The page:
One of England's most charming and historic market towns, Faversham is in the heart of rural Kent and dates from pre-Roman times. Mentioned in the Domesday Book, Faversham is a bustling place with a fine range of independent shops.
Passengers travelling to Leeds Castle for the Flower Festival will be transferred by road coach between the train and the castle.
Fares for this tour start from £99 in Premium Standard, £149 in First Class, £199 in Premier Dining and £259 in Pullman Style Dining.
SHEPHERD NEAME BREWERY
Alight at Faversham for an award-winning guided tour around the Shepherd Neame Brewery to learn about the ancient art of brewing.
See brewing and fermentation vessels; taste natural mineral water from the brewery's well; try some malted barley and smell locally-grown Kentish hops. The tour also includes a visit to the Old Brewery Store, which features impressive displays of historic delivery vehicles, bygone pub signs and a collection of hop picking memorabilia.
Select this option at the optional extras stage to book onto the excursion.
Built for the London & North Eastern Railway, 61306 Mayflower is one of two surviving B1 Class locomotives.
The B1's were designed as mixed traffic locomotives capable of hauling express passenger trains as well as freight traffic. As powerful, go anywhere engines, the B1's worked across most of the UK rail network from East Anglia to Scotland.
Mayflower was built in 1948 by the North British Locomotive Company in Glasgow but was delivered post-nationalisation and acquired the number 61306 by British Railways. She was first allocated to Hull Botanic Gardens Depot followed by a spell at Hull Dairycotes Depot before being finally transferred to Low Moor Depot, Bradford. She was the last B1 in service, her final trip was hauling the 'Yorkshire Pullman' from Leeds in September 1967.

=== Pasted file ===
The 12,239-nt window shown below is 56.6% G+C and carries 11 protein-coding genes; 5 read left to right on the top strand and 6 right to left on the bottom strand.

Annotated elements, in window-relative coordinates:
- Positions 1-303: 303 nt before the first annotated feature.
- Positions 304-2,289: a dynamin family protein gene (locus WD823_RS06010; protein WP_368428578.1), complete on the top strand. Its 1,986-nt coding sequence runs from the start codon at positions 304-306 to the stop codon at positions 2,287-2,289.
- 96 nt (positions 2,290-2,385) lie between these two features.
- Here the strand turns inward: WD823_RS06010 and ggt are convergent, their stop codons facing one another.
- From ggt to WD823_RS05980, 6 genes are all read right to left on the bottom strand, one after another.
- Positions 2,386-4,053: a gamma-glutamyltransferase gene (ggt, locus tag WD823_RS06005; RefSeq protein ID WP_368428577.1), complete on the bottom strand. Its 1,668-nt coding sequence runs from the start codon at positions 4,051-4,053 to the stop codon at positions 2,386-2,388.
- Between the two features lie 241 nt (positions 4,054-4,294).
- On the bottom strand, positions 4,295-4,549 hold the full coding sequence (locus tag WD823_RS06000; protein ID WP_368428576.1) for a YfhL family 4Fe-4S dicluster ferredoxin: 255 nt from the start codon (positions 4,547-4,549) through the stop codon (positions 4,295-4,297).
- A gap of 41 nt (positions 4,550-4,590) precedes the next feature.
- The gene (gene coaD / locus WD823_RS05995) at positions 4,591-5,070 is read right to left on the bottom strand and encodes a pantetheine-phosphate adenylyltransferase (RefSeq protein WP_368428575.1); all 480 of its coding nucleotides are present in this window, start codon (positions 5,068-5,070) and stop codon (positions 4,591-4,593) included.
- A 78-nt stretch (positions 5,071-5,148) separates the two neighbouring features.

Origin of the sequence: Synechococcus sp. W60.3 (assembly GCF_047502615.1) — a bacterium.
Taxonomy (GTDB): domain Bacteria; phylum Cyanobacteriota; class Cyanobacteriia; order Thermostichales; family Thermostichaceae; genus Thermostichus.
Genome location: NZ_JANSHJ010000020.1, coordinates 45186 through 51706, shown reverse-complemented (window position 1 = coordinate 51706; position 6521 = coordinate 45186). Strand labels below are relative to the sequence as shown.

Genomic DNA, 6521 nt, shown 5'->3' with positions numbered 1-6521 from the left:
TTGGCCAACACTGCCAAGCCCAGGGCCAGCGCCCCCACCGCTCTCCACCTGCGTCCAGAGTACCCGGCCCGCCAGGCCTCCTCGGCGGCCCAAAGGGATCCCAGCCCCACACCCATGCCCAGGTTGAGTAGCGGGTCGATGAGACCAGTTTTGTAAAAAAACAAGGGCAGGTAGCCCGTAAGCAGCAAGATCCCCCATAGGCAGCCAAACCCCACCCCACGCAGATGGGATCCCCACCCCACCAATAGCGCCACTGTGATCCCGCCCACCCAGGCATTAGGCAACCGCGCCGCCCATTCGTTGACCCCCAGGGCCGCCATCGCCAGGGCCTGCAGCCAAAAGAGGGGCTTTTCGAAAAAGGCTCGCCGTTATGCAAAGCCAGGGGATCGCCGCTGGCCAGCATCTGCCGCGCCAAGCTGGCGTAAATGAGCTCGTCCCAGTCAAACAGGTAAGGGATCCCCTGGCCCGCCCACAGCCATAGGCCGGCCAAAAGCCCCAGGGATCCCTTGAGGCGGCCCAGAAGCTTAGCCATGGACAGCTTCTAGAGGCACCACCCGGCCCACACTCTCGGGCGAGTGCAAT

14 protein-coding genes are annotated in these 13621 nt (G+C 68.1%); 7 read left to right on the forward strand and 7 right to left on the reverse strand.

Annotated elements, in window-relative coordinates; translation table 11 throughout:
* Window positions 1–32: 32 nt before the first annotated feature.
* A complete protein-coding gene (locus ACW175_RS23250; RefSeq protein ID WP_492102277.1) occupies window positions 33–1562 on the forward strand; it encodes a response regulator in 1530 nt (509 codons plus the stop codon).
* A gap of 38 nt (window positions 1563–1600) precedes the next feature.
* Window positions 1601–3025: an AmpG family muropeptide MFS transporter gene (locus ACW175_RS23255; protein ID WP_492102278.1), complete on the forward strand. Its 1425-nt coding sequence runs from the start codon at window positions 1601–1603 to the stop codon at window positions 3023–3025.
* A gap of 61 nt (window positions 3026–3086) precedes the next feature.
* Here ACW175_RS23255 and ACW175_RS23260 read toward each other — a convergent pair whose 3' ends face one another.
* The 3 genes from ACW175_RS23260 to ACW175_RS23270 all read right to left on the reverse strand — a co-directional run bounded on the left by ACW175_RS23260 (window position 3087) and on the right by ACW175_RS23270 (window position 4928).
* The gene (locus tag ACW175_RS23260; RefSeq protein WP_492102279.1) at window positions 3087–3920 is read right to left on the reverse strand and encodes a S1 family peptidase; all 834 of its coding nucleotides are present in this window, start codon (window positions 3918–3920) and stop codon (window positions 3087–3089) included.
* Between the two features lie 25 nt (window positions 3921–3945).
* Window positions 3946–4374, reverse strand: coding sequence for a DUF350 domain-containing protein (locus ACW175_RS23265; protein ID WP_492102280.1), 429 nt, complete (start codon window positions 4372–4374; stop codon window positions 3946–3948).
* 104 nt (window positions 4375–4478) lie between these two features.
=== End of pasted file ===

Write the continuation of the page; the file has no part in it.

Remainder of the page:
Mayflower was immediately purchased for preservation and was initially based at Steamtown in Carnforth. She was fully restored for mainline operation and worked a number of railtours in the 1970's. Acquired by Steam Dreams owner David Buck in 2014, she returned to the mainline in 2015 before being withdrawn for an extensive overhaul. Resplendent in the early British Railways apple green livery as she was originally given when delivered in 1948 she returned to full mainline operation in early 2019.
Mayflower has two cylinders, 6 driving wheels, a firebox grate area of 30 square feet and can operate at 75mph.
Whilst this locomotive is rostered for the trips listed, it cannot be guaranteed.